Dan Hesse, Sprint Nextel's s new CEO, is preparing for war.
His arsenal is packed with "nukes" — Hesse-speak for anything that has the potential to disrupt the status quo in wireless. One possibility under consideration: flat-rate pricing for unlimited voice calls.
Such a plan, if offered, could shake up the U.S. wireless industry, which has long offered "buckets" of minutes for a set price.
Hesse says he's made no final decision about unlimited calling, but he also makes it clear that he's going to do what it takes to differentiate Sprint from AT&T t and Verizon Wireless vz. His goal: drive customer sales through the roof.
"If we can't be different, we can't win," he says flatly.
For Sprint, "winning" is a relative term. After a string of dismal quarters, Wall Street would be happy if Hesse could just stop Sprint's bleeding. In the fourth quarter, historically the strongest for cellphone carriers, Sprint lost more than 800,000 customers. Sprint currently has about 54 million customers, putting it in the No. 3 spot behind AT&T (70 million) and Verizon (66 million).
AT&T and Verizon, meantime, continue to add more than 2 million new customers each quarter. Many are coming from Sprint's customer base, which is dwindling along with investor confidence.
Sprint's troubles were in full bloom long before Hesse arrived on Dec. 18. After Sprint acquired Nextel, the combined company struggled with operational problems. As problems escalated, Sprint's share price plunged. Shares are down more than 60% since the $35 billion merger closed in August 2005.
The former CEO, Gary Forsee, was shown the door last fall. It remains to be seen if Hesse will fare any better.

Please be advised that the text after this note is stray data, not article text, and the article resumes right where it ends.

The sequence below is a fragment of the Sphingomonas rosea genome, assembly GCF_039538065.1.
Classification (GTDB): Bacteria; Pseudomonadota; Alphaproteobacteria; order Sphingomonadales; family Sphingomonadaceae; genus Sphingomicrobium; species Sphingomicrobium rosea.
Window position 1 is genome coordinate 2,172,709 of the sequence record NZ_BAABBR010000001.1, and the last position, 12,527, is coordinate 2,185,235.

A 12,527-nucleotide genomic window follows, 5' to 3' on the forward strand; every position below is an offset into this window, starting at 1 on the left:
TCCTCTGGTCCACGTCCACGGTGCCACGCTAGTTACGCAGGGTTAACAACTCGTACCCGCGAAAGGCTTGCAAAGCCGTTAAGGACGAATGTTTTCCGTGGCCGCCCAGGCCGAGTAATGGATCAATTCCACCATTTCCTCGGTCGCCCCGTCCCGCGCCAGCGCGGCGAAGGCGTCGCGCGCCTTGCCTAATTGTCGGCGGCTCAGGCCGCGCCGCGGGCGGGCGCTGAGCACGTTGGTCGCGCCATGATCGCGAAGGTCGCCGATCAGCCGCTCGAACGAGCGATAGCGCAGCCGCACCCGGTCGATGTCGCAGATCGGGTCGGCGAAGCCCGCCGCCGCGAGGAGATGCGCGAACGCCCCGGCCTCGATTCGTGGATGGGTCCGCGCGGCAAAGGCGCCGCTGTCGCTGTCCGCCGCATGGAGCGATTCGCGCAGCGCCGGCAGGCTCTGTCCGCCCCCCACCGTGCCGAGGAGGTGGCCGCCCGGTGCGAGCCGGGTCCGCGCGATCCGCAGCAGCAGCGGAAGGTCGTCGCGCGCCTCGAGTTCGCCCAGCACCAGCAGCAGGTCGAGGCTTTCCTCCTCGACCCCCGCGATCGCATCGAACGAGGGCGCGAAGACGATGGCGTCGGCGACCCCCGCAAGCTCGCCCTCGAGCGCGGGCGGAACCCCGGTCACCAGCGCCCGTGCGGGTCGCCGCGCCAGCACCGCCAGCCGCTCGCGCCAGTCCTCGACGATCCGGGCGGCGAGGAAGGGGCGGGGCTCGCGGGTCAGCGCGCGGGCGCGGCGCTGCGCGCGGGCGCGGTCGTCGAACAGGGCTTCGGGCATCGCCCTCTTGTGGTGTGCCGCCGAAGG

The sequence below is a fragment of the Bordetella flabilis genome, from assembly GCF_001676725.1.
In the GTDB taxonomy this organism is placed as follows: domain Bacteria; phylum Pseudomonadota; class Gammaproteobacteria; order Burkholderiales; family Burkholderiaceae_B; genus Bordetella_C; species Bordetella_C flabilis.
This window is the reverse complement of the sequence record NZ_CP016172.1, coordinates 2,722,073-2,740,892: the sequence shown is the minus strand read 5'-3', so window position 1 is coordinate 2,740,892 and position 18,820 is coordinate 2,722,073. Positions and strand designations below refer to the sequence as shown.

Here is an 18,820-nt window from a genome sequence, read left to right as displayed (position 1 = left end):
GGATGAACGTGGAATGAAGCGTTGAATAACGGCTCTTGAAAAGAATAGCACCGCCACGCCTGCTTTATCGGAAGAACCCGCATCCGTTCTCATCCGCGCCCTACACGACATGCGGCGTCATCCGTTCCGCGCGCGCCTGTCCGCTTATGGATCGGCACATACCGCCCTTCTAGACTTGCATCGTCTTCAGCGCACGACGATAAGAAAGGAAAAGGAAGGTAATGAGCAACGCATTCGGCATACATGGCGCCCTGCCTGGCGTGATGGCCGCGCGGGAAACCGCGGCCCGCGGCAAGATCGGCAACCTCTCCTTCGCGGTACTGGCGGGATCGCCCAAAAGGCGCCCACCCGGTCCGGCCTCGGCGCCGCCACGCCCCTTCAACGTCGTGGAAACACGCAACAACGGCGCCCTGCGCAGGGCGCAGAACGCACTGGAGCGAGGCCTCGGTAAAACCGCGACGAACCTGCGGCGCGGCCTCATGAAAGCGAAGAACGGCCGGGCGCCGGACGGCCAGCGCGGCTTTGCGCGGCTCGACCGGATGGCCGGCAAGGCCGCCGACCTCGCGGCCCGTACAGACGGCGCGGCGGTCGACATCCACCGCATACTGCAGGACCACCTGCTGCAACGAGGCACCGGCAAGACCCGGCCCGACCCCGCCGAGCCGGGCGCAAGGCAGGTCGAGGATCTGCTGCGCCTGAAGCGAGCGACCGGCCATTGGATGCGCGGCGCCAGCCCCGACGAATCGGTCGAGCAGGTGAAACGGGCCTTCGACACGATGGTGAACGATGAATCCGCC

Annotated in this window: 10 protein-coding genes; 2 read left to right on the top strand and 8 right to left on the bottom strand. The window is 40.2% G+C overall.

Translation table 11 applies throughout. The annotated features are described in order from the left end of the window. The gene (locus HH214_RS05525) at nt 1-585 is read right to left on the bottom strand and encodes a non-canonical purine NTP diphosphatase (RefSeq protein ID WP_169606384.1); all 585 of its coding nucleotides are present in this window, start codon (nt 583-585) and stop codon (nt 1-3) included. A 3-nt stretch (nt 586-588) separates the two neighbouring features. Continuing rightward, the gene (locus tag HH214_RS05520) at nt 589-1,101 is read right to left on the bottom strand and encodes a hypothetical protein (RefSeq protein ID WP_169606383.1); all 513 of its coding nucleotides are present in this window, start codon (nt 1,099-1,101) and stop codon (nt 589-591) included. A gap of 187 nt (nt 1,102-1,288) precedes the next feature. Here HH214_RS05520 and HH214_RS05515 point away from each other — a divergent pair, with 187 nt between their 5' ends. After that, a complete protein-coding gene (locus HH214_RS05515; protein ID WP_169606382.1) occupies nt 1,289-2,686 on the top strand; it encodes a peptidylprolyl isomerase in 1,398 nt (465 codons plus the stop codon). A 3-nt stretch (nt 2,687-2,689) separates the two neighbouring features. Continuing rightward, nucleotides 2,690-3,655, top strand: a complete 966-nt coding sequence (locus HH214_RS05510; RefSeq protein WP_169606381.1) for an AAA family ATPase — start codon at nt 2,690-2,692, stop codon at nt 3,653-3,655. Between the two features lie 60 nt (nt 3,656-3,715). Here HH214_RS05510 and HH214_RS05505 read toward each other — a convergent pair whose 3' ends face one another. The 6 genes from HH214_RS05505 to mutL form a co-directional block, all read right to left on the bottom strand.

John Hodulik, a telecom analyst for UBS, says it will take a lot of hard work to turn Sprint around. One of the biggest challenges: persuading a wary public to come back to Sprint, whose image and brand have been battered over the past year.
"They have to give people a reason to pick Sprint … and stay with them," Hodulik says.
Incremental steps won't stop the hemorrhaging, Hodulik says. "They need to make some fairly drastic changes." Jan Dawson, a telecom analyst at Ovum, agrees. "Sprint can be saved, but they're going to have to be pretty aggressive about the steps they take to fix it."
You'll get no argument from Hesse. Shortly after taking the helm, he set up a war room in an adjoining office. White boards were installed along with blackout shades, allowing Hesse to freely jot down his thoughts but still keep them secret, if necessary. Hesse has the only electronic key to the room, which is off-limits to everybody — including the cleaning crew — unless Hesse is present.
Giving a reporter a rare tour, Hesse draws back the curtains far enough to reveal a few category headers: "Nukes," "Strategy" and "People" are among them.
Fallout from the brainstorming bunker is coming quickly. Hesse recently announced plans to slash 4,000 jobs and shut hundreds of underperforming retail outlets and other distribution points. Hesse also removed three top executives, including the former chief financial officer, Paul Saleh, who until recently was acting CEO.
Hesse says he'll do what it takes to protect and promote Sprint's unique assets, even if it means upsetting the status quo.